Option contracts or simply ‘options’ are derivative contracts that give you the option (a right but not an obligation) to buy/sell a particular security or a ‘lot’ of securities at a predetermined price.
Options come with an expiry date on/before which they need to be exercised.
Option contracts are standardised products and hence the securities underlying such option contracts are traded in pre-determined lots. For example, one option contract on the Infosys stock currently has a lot size of 250 underlying Infosys shares.
Option contracts give you the right but not the obligation to buy/sell a given lot of securities at a pre-determined price. Hence, they are less riskier than futures contracts.
However, this convenience comes at a price and all option contracts require an upfront payment known as the option premium. This premium is the cost of buying an option contract and is payable whether you exercise your option contract or not.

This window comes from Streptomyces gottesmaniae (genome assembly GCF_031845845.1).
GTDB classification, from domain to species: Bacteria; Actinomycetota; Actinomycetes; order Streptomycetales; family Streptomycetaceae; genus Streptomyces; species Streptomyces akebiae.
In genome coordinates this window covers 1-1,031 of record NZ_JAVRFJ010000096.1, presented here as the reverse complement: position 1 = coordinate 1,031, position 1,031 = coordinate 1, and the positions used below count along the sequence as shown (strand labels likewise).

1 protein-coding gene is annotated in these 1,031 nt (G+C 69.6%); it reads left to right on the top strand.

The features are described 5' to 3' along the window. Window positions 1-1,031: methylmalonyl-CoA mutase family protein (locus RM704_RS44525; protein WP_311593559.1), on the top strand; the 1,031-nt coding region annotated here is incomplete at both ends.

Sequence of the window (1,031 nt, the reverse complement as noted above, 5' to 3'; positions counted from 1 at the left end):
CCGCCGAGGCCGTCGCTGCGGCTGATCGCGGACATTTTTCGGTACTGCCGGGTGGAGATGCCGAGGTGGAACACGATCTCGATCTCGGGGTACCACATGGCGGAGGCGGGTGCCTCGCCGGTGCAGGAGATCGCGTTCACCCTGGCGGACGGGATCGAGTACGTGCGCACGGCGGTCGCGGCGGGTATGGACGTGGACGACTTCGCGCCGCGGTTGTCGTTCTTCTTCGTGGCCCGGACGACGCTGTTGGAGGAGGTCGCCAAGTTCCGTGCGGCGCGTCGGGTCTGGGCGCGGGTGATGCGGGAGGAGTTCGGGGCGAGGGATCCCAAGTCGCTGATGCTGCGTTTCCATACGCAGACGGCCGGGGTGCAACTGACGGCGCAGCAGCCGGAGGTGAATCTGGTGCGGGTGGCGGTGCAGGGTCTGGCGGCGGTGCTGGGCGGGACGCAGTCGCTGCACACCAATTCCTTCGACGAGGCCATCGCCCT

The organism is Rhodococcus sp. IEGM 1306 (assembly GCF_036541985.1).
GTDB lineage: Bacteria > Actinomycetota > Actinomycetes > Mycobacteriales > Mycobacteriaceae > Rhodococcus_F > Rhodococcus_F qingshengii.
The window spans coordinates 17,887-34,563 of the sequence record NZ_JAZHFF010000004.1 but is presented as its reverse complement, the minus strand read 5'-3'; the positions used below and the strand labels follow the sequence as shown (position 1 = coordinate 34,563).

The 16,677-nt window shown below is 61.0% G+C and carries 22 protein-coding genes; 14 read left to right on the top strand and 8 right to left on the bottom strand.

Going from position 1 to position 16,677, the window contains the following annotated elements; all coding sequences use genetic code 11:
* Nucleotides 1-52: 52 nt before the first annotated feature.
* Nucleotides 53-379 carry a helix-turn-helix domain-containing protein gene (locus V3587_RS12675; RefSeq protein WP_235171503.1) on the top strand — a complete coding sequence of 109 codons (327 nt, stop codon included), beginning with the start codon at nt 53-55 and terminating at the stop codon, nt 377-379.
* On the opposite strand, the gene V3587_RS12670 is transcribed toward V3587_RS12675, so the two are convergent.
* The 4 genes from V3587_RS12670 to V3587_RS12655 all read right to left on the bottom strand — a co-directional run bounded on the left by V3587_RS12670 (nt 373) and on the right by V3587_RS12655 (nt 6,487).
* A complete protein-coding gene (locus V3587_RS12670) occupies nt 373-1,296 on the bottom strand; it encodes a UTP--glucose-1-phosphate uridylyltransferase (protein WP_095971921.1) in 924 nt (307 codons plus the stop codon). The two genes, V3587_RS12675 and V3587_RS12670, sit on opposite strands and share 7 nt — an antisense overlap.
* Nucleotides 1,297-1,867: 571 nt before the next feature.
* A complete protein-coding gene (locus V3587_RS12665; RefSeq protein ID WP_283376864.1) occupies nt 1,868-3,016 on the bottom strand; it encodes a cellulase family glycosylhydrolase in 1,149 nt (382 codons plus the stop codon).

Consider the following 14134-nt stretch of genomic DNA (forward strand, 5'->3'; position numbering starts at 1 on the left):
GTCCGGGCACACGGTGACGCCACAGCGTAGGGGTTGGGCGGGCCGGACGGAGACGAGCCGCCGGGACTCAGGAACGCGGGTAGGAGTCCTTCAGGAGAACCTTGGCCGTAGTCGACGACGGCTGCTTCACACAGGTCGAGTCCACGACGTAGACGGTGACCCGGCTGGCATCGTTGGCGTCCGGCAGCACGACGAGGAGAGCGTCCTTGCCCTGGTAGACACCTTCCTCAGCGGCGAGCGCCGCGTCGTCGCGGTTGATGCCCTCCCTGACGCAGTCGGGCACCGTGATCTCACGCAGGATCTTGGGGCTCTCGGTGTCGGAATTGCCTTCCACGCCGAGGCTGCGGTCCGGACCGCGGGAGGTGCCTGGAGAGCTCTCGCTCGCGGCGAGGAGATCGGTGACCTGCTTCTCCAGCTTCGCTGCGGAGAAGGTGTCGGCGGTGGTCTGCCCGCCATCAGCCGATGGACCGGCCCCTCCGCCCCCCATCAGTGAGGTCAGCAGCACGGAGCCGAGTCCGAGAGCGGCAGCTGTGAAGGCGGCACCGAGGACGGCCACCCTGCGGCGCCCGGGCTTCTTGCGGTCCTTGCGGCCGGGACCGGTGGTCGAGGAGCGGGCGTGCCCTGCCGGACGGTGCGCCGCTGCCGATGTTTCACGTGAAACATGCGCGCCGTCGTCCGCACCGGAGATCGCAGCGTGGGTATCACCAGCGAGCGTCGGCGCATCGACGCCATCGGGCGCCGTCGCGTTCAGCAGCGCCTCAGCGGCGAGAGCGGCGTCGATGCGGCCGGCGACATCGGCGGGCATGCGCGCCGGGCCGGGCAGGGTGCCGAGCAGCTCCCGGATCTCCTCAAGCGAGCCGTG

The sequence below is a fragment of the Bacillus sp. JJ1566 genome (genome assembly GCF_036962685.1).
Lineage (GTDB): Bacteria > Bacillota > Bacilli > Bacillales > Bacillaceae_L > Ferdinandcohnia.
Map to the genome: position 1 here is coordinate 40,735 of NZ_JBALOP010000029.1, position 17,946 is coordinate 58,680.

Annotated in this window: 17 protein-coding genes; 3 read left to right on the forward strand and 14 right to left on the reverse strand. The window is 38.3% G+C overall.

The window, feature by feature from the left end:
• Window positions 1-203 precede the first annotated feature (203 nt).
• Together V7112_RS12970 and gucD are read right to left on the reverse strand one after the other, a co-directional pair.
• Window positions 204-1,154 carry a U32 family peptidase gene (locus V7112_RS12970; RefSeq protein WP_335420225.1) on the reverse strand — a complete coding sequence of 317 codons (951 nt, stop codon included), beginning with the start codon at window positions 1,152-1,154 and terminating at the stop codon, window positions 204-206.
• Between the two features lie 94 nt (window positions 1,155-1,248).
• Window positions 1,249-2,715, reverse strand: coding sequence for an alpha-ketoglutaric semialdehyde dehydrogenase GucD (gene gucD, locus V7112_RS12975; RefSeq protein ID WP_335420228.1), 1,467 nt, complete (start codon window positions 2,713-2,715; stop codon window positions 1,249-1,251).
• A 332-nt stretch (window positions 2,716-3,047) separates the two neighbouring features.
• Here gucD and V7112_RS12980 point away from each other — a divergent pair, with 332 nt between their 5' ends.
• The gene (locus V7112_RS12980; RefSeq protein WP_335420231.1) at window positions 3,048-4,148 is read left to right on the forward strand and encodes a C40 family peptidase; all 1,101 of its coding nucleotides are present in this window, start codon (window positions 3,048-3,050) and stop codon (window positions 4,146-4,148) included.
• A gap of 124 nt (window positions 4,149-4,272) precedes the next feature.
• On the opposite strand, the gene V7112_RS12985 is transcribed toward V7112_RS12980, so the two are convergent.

Note that the premium is payable only by the person buying the option contract.
Types Of Option Contracts.
Options are generally of two types: Call Options and Put Options.
When you buy a Call Options, it give you the right but not the obligation to buy a pre-determined lot of securities at a pre-determined price on/before the contract expiry date.
Similarly, when you buy a Put Options, it give you the right but not the obligation to sell a pre-determined lot of securities at a pre-determined price on/before the contract expiry date.
Who is an Option Writer?
Note that when you are buying an option contract (call or put) someone is selling that to you. This person is the option writer and is the one who gets to keep the ‘option premium’ collected from you.
Now if you are wondering whether you can sell an option contract, the answer is yes. You can write a put or a call option and pocket the premium paid by the buyer.